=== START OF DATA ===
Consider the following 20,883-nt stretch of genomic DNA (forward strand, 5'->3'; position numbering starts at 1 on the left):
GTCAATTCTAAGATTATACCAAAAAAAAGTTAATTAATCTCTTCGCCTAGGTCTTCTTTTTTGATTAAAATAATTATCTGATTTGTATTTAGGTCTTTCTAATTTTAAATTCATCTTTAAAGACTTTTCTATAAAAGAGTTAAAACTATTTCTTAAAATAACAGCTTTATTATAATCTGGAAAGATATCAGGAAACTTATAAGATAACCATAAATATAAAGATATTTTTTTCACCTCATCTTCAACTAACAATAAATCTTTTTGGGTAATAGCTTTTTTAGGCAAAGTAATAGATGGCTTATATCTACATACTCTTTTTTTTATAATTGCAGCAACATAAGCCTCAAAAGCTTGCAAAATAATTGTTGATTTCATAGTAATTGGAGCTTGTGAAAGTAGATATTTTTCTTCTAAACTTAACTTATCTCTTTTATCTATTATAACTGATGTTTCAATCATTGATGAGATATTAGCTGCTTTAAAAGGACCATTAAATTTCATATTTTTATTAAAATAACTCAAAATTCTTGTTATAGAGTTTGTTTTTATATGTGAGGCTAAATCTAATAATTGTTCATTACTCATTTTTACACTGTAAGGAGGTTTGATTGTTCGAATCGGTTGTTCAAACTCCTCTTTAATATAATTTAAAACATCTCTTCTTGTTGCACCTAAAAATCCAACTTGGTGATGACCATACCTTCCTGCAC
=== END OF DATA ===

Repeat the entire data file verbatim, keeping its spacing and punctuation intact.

Consider the following 20,883-nt stretch of genomic DNA (forward strand, 5'->3'; position numbering starts at 1 on the left):
GTCAATTCTAAGATTATACCAAAAAAAAGTTAATTAATCTCTTCGCCTAGGTCTTCTTTTTTGATTAAAATAATTATCTGATTTGTATTTAGGTCTTTCTAATTTTAAATTCATCTTTAAAGACTTTTCTATAAAAGAGTTAAAACTATTTCTTAAAATAACAGCTTTATTATAATCTGGAAAGATATCAGGAAACTTATAAGATAACCATAAATATAAAGATATTTTTTTCACCTCATCTTCAACTAACAATAAATCTTTTTGGGTAATAGCTTTTTTAGGCAAAGTAATAGATGGCTTATATCTACATACTCTTTTTTTTATAATTGCAGCAACATAAGCCTCAAAAGCTTGCAAAATAATTGTTGATTTCATAGTAATTGGAGCTTGTGAAAGTAGATATTTTTCTTCTAAACTTAACTTATCTCTTTTATCTATTATAACTGATGTTTCAATCATTGATGAGATATTAGCTGCTTTAAAAGGACCATTAAATTTCATATTTTTATTAAAATAACTCAAAATTCTTGTTATAGAGTTTGTTTTTATATGTGAGGCTAAATCTAATAATTGTTCATTACTCATTTTTACACTGTAAGGAGGTTTGATTGTTCGAATCGGTTGTTCAAACTCCTCTTTAATATAATTTAAAACATCTCTTCTTGTTGCACCTAAAAATCCAACTTGGTGATGACCATACCTTCCTGCAC